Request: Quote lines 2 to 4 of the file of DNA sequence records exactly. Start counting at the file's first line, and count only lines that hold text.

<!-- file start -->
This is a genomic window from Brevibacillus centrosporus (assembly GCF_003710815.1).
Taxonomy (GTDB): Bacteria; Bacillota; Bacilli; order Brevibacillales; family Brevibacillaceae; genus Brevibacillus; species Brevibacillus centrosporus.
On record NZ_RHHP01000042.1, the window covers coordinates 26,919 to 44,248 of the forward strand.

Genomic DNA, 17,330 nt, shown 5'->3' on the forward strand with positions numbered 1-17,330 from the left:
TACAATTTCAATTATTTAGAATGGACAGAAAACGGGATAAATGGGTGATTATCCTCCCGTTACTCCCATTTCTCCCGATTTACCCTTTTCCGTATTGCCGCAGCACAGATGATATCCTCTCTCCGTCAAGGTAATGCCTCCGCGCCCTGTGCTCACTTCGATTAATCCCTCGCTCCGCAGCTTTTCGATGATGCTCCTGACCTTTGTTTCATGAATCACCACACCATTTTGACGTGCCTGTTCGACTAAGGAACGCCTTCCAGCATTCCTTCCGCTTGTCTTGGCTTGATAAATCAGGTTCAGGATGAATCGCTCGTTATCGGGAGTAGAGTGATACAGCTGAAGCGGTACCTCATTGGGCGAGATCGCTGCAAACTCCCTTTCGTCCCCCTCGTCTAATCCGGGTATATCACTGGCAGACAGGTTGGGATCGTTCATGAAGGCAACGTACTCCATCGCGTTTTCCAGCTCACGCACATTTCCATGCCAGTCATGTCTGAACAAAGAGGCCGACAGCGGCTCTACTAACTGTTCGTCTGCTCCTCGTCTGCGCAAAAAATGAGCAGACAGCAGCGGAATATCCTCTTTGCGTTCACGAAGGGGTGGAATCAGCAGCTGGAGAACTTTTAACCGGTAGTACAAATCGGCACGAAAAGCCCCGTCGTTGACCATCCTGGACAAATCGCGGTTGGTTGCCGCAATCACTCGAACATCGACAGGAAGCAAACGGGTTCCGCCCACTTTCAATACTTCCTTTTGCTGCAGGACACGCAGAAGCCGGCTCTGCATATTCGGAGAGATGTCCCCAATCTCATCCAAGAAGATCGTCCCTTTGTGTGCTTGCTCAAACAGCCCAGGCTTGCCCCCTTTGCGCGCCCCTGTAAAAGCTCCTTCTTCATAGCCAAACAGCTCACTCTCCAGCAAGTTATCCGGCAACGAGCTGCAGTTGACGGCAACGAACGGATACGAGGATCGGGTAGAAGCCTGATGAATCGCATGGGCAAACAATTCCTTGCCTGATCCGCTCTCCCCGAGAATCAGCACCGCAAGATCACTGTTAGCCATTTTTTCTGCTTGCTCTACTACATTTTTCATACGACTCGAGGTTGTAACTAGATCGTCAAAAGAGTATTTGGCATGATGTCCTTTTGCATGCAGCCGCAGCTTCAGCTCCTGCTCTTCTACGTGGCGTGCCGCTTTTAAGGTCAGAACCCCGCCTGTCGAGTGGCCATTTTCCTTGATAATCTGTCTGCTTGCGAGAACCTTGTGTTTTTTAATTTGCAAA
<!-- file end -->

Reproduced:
Taxonomy (GTDB): Bacteria; Bacillota; Bacilli; order Brevibacillales; family Brevibacillaceae; genus Brevibacillus; species Brevibacillus centrosporus.
On record NZ_RHHP01000042.1, the window covers coordinates 26,919 to 44,248 of the forward strand.

Genomic DNA, 17,330 nt, shown 5'->3' on the forward strand with positions numbered 1-17,330 from the left: